Newspaper Page Text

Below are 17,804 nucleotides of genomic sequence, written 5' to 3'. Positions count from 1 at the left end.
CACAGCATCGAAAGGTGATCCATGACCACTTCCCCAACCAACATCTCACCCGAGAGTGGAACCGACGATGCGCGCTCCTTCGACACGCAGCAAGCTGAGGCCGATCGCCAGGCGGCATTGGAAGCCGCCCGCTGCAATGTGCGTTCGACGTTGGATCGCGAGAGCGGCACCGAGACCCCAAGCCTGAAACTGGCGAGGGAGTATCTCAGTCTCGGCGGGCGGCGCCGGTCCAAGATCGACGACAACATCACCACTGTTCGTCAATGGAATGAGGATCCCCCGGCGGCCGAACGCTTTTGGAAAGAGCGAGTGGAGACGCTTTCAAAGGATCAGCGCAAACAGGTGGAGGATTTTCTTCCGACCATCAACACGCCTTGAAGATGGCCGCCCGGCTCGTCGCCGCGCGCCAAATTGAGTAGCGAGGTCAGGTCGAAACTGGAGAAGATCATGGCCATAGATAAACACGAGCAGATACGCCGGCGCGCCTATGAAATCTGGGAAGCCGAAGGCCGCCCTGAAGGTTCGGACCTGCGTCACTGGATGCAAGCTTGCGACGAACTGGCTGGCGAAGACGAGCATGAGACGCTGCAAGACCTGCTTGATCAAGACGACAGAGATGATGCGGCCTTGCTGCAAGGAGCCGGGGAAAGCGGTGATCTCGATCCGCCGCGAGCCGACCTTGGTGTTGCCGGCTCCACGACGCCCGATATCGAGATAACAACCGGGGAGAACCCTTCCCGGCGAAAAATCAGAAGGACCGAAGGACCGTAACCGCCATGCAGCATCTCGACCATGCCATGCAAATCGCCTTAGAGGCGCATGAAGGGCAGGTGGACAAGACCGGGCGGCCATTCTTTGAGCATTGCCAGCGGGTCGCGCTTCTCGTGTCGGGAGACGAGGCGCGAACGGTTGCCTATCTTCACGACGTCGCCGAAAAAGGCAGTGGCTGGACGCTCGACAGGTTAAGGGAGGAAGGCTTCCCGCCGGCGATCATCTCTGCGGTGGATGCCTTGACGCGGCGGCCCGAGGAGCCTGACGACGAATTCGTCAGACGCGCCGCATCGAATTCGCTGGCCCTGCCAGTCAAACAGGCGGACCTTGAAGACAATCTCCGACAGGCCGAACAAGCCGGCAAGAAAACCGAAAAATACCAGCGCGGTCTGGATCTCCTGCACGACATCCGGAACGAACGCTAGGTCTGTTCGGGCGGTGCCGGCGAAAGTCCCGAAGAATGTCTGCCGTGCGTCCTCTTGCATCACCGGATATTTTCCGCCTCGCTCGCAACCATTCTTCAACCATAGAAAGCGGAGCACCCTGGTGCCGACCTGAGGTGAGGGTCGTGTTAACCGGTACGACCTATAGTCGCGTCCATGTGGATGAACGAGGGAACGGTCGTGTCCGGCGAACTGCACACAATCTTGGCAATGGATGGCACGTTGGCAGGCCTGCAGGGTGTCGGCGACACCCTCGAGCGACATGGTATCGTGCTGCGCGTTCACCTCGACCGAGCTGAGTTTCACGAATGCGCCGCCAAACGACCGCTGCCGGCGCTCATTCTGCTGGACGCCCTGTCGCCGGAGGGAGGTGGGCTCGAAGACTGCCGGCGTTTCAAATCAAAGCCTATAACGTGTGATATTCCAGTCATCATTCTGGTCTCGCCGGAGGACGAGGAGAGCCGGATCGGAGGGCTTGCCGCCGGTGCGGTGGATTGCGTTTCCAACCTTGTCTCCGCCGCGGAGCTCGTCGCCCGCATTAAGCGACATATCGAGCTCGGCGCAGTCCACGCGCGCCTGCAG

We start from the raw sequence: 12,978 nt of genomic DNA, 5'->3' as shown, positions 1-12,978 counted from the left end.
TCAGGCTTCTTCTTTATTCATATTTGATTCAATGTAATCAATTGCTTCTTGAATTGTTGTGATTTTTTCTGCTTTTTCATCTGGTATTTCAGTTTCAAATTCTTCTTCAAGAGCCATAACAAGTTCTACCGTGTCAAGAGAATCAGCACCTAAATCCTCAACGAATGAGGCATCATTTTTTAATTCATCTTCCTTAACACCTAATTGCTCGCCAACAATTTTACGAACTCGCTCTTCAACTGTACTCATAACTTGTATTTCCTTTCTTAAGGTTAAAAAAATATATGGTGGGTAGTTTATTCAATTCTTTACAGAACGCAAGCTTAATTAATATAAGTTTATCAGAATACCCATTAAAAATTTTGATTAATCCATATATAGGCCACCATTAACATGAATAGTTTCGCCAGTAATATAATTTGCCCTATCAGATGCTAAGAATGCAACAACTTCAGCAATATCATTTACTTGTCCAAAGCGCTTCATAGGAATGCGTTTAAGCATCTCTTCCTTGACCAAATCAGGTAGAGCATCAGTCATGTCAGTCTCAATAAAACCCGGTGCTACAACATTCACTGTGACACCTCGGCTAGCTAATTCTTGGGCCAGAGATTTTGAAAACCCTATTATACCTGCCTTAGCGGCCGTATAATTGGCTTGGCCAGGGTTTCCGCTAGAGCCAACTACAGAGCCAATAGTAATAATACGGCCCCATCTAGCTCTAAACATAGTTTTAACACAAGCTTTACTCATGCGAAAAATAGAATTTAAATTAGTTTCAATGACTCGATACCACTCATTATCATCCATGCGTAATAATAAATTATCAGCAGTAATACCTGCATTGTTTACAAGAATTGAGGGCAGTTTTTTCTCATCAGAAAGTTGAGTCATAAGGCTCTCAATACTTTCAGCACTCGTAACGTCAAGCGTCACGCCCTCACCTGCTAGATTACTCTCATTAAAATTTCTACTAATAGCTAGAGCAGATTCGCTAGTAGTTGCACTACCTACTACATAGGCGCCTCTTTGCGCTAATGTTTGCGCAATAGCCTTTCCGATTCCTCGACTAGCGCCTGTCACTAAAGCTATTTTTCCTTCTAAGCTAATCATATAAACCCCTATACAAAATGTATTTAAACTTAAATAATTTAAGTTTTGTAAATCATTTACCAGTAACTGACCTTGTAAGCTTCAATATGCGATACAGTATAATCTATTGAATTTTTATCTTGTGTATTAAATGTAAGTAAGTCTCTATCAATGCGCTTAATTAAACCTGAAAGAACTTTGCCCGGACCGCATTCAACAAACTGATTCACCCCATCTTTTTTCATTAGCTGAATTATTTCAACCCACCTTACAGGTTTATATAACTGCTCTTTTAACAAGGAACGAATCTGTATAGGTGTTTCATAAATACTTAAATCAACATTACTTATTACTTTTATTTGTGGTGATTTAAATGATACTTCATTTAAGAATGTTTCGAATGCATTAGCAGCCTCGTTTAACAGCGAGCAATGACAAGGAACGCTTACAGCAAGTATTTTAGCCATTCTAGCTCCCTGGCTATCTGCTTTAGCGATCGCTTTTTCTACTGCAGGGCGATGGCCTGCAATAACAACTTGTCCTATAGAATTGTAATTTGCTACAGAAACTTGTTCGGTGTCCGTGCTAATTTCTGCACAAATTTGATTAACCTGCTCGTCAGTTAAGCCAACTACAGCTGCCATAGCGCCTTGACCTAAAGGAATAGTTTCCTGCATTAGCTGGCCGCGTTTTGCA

La II A VOL. XXXI. NO, 180. Richmond, Indiana, Monday Morning, August 6, 1906. Single Copies, One Cent. THE RIC ABIITMe STEAMER WRECKED; 385 ARE CROWNED Italian Steamship, Sirio, Goes Down at Cape Palos. Off Coast of Spain. THE CAPTAIN SUICIDED BTEAMER WAS GOING AT A HIGH RATE OF SPEED WHEN HER BOW STRUCK LARGE ROCK PANIC ENSUED. rnMlfhfrs' Press London, Ens., Aug. T. The Mart rid correspondent of the Central News wires that the Italian steamer (Sirio) plying between Genoa ami Al exandria, Egypt, has been wrecked on Hormigas Rocks near Cape Palos, off the coast of Spain, and that of lP.O emigrants on hoard were drown ed. Her captain was among those sav ed hut he committed suicide after Retting ashore. Scenes of horror attended the wrecking of the steamer. According to advices received here, the vessel with n full complement of emigrants, was off the southern coast of Shit-, when In the early morning. fhe lost her course ami in a heavy, mist struck head on the rocks. The steamer was going full speed ahead when she struck. Her how was ;ninipled up and ;i great, hole was rip ped in : hull forward. Through this hole tin water rushed in lmmciis; i'olumo Hooding the forward holds in fi few seconds. Panic seized the emigrants. The chock wa s terrible and everyone on the shii was hurled down by the Im pact of the hull upon the rocks. Those sleeping on the decks were scattered about and confusion reigned from the Instant of the accident. The passengers commenced a rush for (lie small boats In which many were killed and maimed. The crew was unable to cope with the panic nnd finally joined In the mad battle for snfety. The emigrants drew knives with which nearly all of them were applied, and fought like demons to obtain places in the life boats as they Bwung in the davits. Women and children were Ignored, Rome of the former lighting like men, though' the i.-a jority wee hurled aside or trampled to death in the stampede. Men stabbed one another In fearful hand to hand conflicts about the boats, or fought barehanded with the ferocity of animals. The women and children a number were thrown overboard and left to drown. Others then threw their children into the water and leaped aft er them. Horrible strife on the ship lasted not more than a minutes, for within scarcely that period of time the ship filled and sank. She sank by the bow, which slipped off the rocks into deep water. The bust, desperate deeds by the maddened passengers vere committed as the vessel was heaving over. Withir the minute which followed the ship's striking and preceding her sinking, many were kill ed outright. Most of the small boats were launched, packed with passengers, and some few were picked tip in the water. Numerous swimmers wire beaten away from the lifeboats or stabbed as they attempted to climb aboard, those already crowding the boats fearing that they would be over loaded and swamped. Many were carried down with the Birlos as she sank, having been below decks when the ship struck and hav ing no timo to reach the open. They were drowned between decks like rats .without a chance of escaping. OLD SCHOLARS' REUNION JUDGE ABBOTT, SPEAKER Old Scholars cfsthe Penville School Held Their Annual Gathering in Swallovs Grove Saturday Day , . Was a Pleasant One. u The old pupi's ,, the Penville schools held their annual picnic in Swallow's r,roe Saturday. The day was a very pleasant one. being tilled with reminiscences, and a line din ner. Judge Luther ( Abbott deliver ed the address which was a very timely one. The theme of the Judge's address was that s'etrtiment ruled the world. A resolution was introduced to change the meeting place to Jack son Park b it it was voted down and the picnic will be held in the custom ary place next year. Will Reduce Force. New PnrL. V Aug. (SpIV change will go into effect nt the lo cal telephone exchange board in two weeks by which the force will he jedluced in number. Miss Elizabeth Suucrs will probably resign. Miss Saw res is one of the most; efficient of the operators and patrons will have rea son to resret her departure. THE WEATHER PROPHET. INDIANA Fair Monday and Tues day; light variable winds. OHIO Showers generally with cool er in extreme south portion; Tues day fair and warmer: fresh south winds becoming variable. VERDICT IS MEN Hi REED HOMICIDE Coroner Markley Holds That Mrs. Simcoke's Act Was a Justifiable One. REED HELD TO BE INSANE FINDING ENDS ONE OF TlE MOST PECULIAR CASES THAT HAS COME TO LOCAL POLICE FOR SEVERAL YEARS. Coroner Stephen C. Markley com pleted his inquest in the Reed homi cide case Saturday night and last eve ning signed his verdict, which fol lows: "I, Stephen C. Markley, coroner of Wayne County. Indiana .having exam ined the body of Edward C. Reed and heard the testimony of the witnesses, do hereby find that the said deceased came to his death the :11st day of Ju ly, WOfi, from a pistol-shot, wound in the chest, inflicted by Mrs. William Q. Simcoke, while defending herself in her own home against a criminal assault, by the said Edward C. Reed. The evidence shows that. Edward C. Reed has been mentally unbalanced for the past two years, and that re cently he hail become insanely infat uated with said Mrs. Simcoke. The circumstances surrounding this homi cide indicate that Mrs. William Q. Simcoke was justified in the extreme measures to which she resorted." This ends one of the most peculiar cases which has come under the scru tiny of the authorities for many years. BY BAD WRECKS Two Bad Railroad Collisions and a Trolley Car Wreck Yesterday. LUCKY ACCIDENT AT AKRON BY A MIRACLE ONE HUNDRED PASSENGERS ESCAPE WHAT LOOKED TO BE SURE DEATH FIREMAN KILLED AT JOPLIN. Publishers' Tress Joplin, Mo., Aug. r. Frisco passen ger train No. ;)02. enrouto to St. Louis, was wrecked in this city this morning. Michael O'Neill, fireman, was killed. E. J. Warren, engineer sustained in juries necessitating the amputation of j an arm and may die and Express Mes-! senger George Sheld was thrown against the side of his car with such j force that an arm was broken and he ceived internal injuries. The engine j and three cars left the track. Several boys were seen about the ! switeh shortly before the wreck and i it is believed the wreck was due to their tampering with it. SIDESWIPE AT AKRON. Akron. (., Aug. .". Ry a miracle, i i0 passengers on a northbound Cleveland, Akron and Columbus pas- ' senger train escaped in a side wipe ; collision with the H adson-Barbeton ' short southbound at Silver Lake j Siding . ! 1 o'clock this morning. ! The northbound train pulled into the j siding and was side wined by the southbound train. The woman's coach W-tms tinned over on its too. Eleven passengers were slightly hurt. Eight ' of them were taken to Cleveland hos- j pitals. i FATAL TROLLEY COLLISION. Allentown, Pa., Aug. T. Two heav ily loaded trolley cars, one on its way from Philadelphia to Allentown and the other bound fo a cainpmecting. collided two miles routh of this city this afternoon, killing John Essr, mo torman of the Philadelphia car. and injuring more than a score of passen gers, of whom thc-e were between seventy ;ind eighty in each car. Peredes in America. Publishers' Props New York. Aug. T. Among the pas sengers who arrived today on the steamer Grenada from Trinidad was General Antonio Peredes. of Venezue la. He was released from prison by President Castro several years ago with the expectation that he would as sist Castro. He went to Trinidad instead. SUNDAY MARKED JESUS' TEACHINGS CURBING TRUSTS The Rev. Alfred T. Ware Shows Effect of Christian ity on Government. WAS A POWERFUL' SERMON WAS THE FOURTH OF A SERIES OF POPULAR OPEN AIR SER MONS AT EAST MAIN STREET FRIENDS' CHURCH. With the subject, "Jesus and the State," the Rev. Alfred T. Ware of the East Main street Friends' church lasr night showed that the present curbing of great combines is l.trgey duo to the teaching of Christianity. The Rev. Mr Ware pointed out that Jesus had taught that government should exist for the benefit of the governed. Hr drew the connection be tween the teaching: of the Messiah and the present tendency of the Na tional and state governments to de mand that the individual should be fairly dealt with by the large organi zations of capital. It was the fourth in the series of popular sermons that the Rev. Mr. Ware is giving on Jesus and his rela tions to labor, capital, government, etc.. and was perhaps the best of the series. In his sermon the Rev. Mr. Ware pointed out that while Jesus when he lived in Palestine was not a revolu tionist yet his teaching of equality sought to reconstruct the idea of gov ernment at that time, and has tended to change the views on the subject to this day. The four classes of gov ernment, individualistic, socialistic, communistic and anarchistic were dwelt on. The sneaker contended that the American government was a com bination of individualism and social ism. The peculiar spirit of the Ameri can people he showed had developed a type of government peculiarly their own. Next Sunday the Rev. Mr. Ware will answer questions that may have been suggested to his congregation by the oast four srmons. He has re quested that the questions be written out before the sermon although he may answer verhsl questions. FARMER FORCED TO PAY TREASURER TOO SHREWD Grant County Tiller of the Soil Said He Wouldn't Settle For His Taxes But He Did Nevertheless An In teresting Story. Fairmount, Ind., Aug. 5 (Spl) County Treasurer Walter S. Neal has collected $00 delinquent taxes from Isaiah R. Hosier, a Liberty township farmer, who had refused payment, af ter adding that the official and his de uties were simply a gang of scoun drels, so it is said, and that he would pay them nothing. The story is inter esting. Hosier was in Marion Wed nesday when the bill for his taxes was presented. He did not pay it, and told Treasurer Neal that in case he attempted to levy on. his personal property lie would find nothing when he arrived at his home. Thinking that it was time to act. Neal and Deputy John Burden boarded the same car to this city that Hosier occupied and found upon their arrival here that he was keeping a valuable stallion on West Washington street. All arrange ments were made to attach the ani mal, which would have amply satis fied the amount due the county. When everything was in readiness Hosier was notified of the intentions of the officials and told that he must settle at or.ce or the action would be com menced. Although loath to do so, he gave a bankable note which Treasu er Neal cashed and carried the money to Marion with him on the next car. j It is said that had Hosier not got 'sassy" when the bill was presented to him, the action would not have been taken at this time and that he alone was responsible for bringing the matter to a close. REV. HUNTINGTON HERE Syracuse Minister Occuoied the Pul pit at the St. Paul's Episcopal Church Yesterday. The Rev. D. C. Huntington, of Syra- j cue. New York, who preached to the 1 congregation of St. Pav.l' Episcopal j church yesterday pleased his hearers j very much, and he was the recipient ; of many congratulations. Rev. Hun- lington has not said whether he will ! accept a call from the local parish or I not, but probably will by next week, i In case that he should not be able to j preach next Sunday his brother will occupy the pulpit. To Visit Old Home. i ! Judjre Luther C. Abbott will leave this week for a month's visit in and about Boston. The Judge visits the ! scene of his childhood at least once I each year and some years oftner. I ft r tV GOLDIE RYDER NOW IN CITY JAIL She of Many Escapades Must Serve Remainder of Sen tence in Strong Box. SHE FELT MUCH AT HOME WAS GREATLY INTERESTED IN PICTURES IN THE ROGUE'S GAL LERY AND THOUGHT A FRIEND LOOKED NATURAL. Ooldie Kelly Ryder, who recently escaped from the Home for the Friendless by the aid of a teaspoon and the two Toney girls, was taken into custody again yesterday morning. She was found at the home of LeRoy King on North 10th street, in compa ny with her husband and King. All three were taken to police headquar ters, where Goldie will be compelled to serve the remainder of her term. No charges were placed against the men. . t Goldie seemed to take her re-capture as a matter of course and wil lingly went with the officers. With two large picture huts and a couple bundles of clothes'under her arm, she immediately made herself "to hum." In the afternoon she was allowed out of her "apartments" long enough to get a drink of water. As she passed ViP IRogu's Gallery she asked to see a friend's picture whom she styled as 'George." It was shown her and she gently murmured: "Now don't he look natural." It is hard predicting just what will be done with Goldie this time. The Home for the Friendless has proved a "snap" to her confinement and she de clares the "stuffy room in the top of the city jail is too hot" for this time of the year. Goldie told the police that the two Toney girls are still in the country to the south of the city. The police" are skeptical. IS NOT LIKE INDIANA Mr. and Mrs. Walter Crull Dissatis fied With West and Southwest May Return to Milton. Milton. Ind.. Aug. o. (Spl) Walter! Crull and wife who left in the spring for Washington State found it not suitable for Mrs. Crull's health. They then went to Arizona which they very much dislike. The thermometer is 11 in the shade and 130 in the shop where Mr. Crull works. Indiana "looks good" to them and it is proba- j ble they soon will return to this great state. GEO. SCHWEGMAN GOT IT Was Given the Horse and Buggy Which the Eagles Offered in Con nection With Carnival. George Schwegman, meat market man of South 5th street, was accord ed the Eagles' gift of a horse and road wagon as he had number 3 OS 7. MRS AT THE POLITICAL SEASIDE . i WHAT'S THE ANSWER? CRANKS AT OYSTER DAY ANOTHER ONE ARRESTED Man Giving His Profession as An At torney, and Home as Washington, Arrested on the President's Grounds Given Five Days in Jail. Publishers Press Oyster Bay, N. Y., Aug. 5. Early to day, the secret service men guarding Sagamore Hill, arrested a man who gave his name as Karl Cook, his oc cupation as a lawyer, and his home as Washington, D. C. Cook was wan dering aimlessly up the road and it is not at all certain that he knew on whose grounds he happened to be when he was gathered in. "Squire" Franklin gave him $5 or live days. Cook chose the latter because he did not have the former. During the hearing he said that he had walked from Brooklyn to avoid appearing in court. "What did they want you to go to court for?" asked the judge. "To find out whether I was insane or not," gravely replied the prisoner. BOLD HORSE THIEF Animal Stolen by Daring Man from Near a Church in Elwood. FARMERS ARE ORGANIZING THEIR PURPOSE IS TO PROTECT THEMSELVES FROM ATTACKS OF THEMARAUDERS. Elwood, Ind., Aug. 5. (Spl) A horse theft in broad daylight is the latest to be reported to the police. A. .1. Morgan, residing north of the city, drove to Elwood, hitched hn horse on North A street, near the M. E. church, about 1 o'clock and on going after it two hours later, found it gone. The police have a description and are making a search for the prop erty. The committee appointed by the farmers and citizens last Saturday to arrange for the organization of an anti-horse thief society, hold a rr.eet g this evening at police headuar ters and selected the men to begin the organization, reliabe citizens on whose recommendation other mem bers will be taken in under the rules adopted. The association will make every ef fort to keep out of the association per sons who may have connection di rectly or indirectly with the horse thieves who are operating. Harry North on Board. Miton, Ind., Aug 5. (Spl) Harry ' North' was appointed by the town board to succeed his father John j North on the school board- i WORKS T ME NEW BOLES HELP SMALL COLLEGES Prof. Sackett of Earlham, Dis cusses Football Outlook for This Fall. BETTER FOR THE PUBLIC HE THINKS PLAY WILL BE SPEED IER AND THERE WILL BE MORE INDIVIDUAL WORK LIGHTER MEN CAN PLAY. Prof. Ilobt. L. Sackett. of Earlham College, who has .always- been one of the foremost men in directing the af fairs of the I. C. A. L., and who has been advocating a more open play in football, is much pleased with the football rules under which the Indi ana colleges will play this fall. In speaking of the rules yesterday, Prof. Sackett. said: "They cau not help but benefit teams of the smaller colleges such as compose .the Indiana College League. Speedy men who have been making good in track athletics will be valu able players on the small school teams this season. The rules will not tend to raise the. standard of the game from a scientific standpoint, but they will make the play more pleasing to the public and less dangerous to those taking part in it. "This season there will be more long passes and kicking. This is bound to please the spectator as he will get to watch the individual play er more. Football, tinder the new system, will tend, to assume the pop ularity that baseball has attained. The people like to watch the rdav of one man out in the on. a. They like to see him run with the ball. get. tack led and make a pretty kick. This flesire will be gratified more than ev er before this year. "The I. C. A." L. will not observe the Freshmen rule nor will it demand of a3 ' whether or not the Board of Pub the schools in the league that they',ic Wnrks would permit the street car play but five games this season. At !''f,;ni':i"' ,f huihl a switch into the the conference of faculty representa-I f:Uin this -vear to accommodate tho tives it was decided that as many of ' ( "hautauqua traffic, but there is no the school had already secured rnore'flo"h! hut that ,he 8P,Jr win hG n' than five games, the rule should not. ! -sf nK as prominent officials of the be strictly enforced. The spirit of it street car company stated recently will be observed, however, and there j ,hat th" n'ipany would build the fipur will not be as many games as in past if tno consent of the council and season. The Freshmen rute will not L"ard of Public Works could be ob be observed, as there is little necessi- : tained. Several members of the ty for such a rule in the small col- j eouncil and the majority of the mem lege. j hers of the Board of Public Works, "Notwithstanding that Indiana's : h;ive sta!ed !hat- the street car corn small college league will ignore some ''an-v W''M be given the permission to of the rules. I think that there- will be a cleaner game of football played by the minor schools than by the col leges in the Big Nine. "There is one hardship that the new rules are working on Earlham. The desire to cut down the number of the demand for home games, raises ?ames, and Earlham students will not get to see their team play as often as heretofore." Sterns Home Burned. Publishers' Press! Middletown, N. Y., Aug .5. Leh man Sterns "mansion on Highlands avenue, one of the finest in the city, was destroyed by fire today entailing a loss of $40,000. It is believed that incendiaries started the conflagration. GREAT STRIKE IS NOT SUCCESSFUL Some Organizations Lacking to Make Russian Move ment Successful. MINOR RIOTS REPORTED IN NEARLY EVERY INSTANCE WHERE TROOPS AND PEOPLE CLASH THE SOLDIERS COME OUT AHEAD. PuMlshors' Press! St. Petersburg. Aug. 7 a. m. As the hours go by ii becomes more and more apparent that; the authorities even with the grand support lent them by the troops of all branches, cannot prevent the outbreak, but it also conies home to the people of Russi.i that there is not the slightest chanco of the general revolutionary move ment being successful at present. The general si rike movement is dy ing at its birth. To make it suc cessful it was necessarv that theitel egraph operators, railroad employes and postal men join it, but so far they; have, evinced no desire to take: part in, the movement against the govern ment.. It is J rue that, the factory em ployees are "oSit" as well as the print ers, but even these organizations nra not strongly entrenched in the affec fcons of their membership as has been the case in the past, and tho more prominent members and leader are not showing any unusual ardour, in going to the front'with their fellow workers. Minor riots have been reported in many parts of Russia and-in Keveral instances there has been lighting be-, tween troops and the people, but in every case ,so far as can ho learned, the army is triumphant, although all details are suppressed. A number of bomb casualties are reported from Moscow. GIVEN TICKET . TO DAYTON Mrs. Laura Belle Morrow Feels Cer tain That She Will Find Her Husband There. Mrs. Laura Belle Morrow, the Cher okee Indian woman who walked from East St. Louis to Richmond in a lit tle over five weeks, and pushed a year and a half old baby before her' in a cart, was given transportation to Dayton by the local police authori ties yesterday morning. She express ed her gratitude and says that nho is certain that she will find her hus-j band at his twin sister's home. Tho, woman started out on a search for her year old spouse who left his home six weeks ago, without leaving any trace of his whereabouts. It is' the woman's opinion that he is with, bis twin-sister for whom he has a very strong attraction. GLEN SPUR WILL BE BUILT AGAIN: Street Car Company to Lay1 Track into Park for the Chautauqua." BD. OF WORKS FAVORS IT: IT IS NOT THOUGHT THE OLp FEAR ABOUT THE TRACK BE ING KEPT IN GLEN WILL BE RE VIVED THIS YEAR. There has been much speculation build again ,on the condition that the track woul4 Df- torn up .so soon as the Chautauqua was over. Even though the building of the switch is a great accommodation to Chautauqua patrons as well as to the ; street car company, trouble nas arisen ! each vear ovrr it, owing to the fact ; tnat several members of the last coun- cil were afraid to allow the car com pany to run a &pur into the Glen, thinking that they were liable to take the advantage and run another line on into the grounds. They also stat ed that the spur was unsightly as it was on the Main street side of the Glen and therefore should be torn up, as sewn as each Chautauqua was over. It is very probbale that the matter will be decided definitely tonight at the regular meeting of the city council.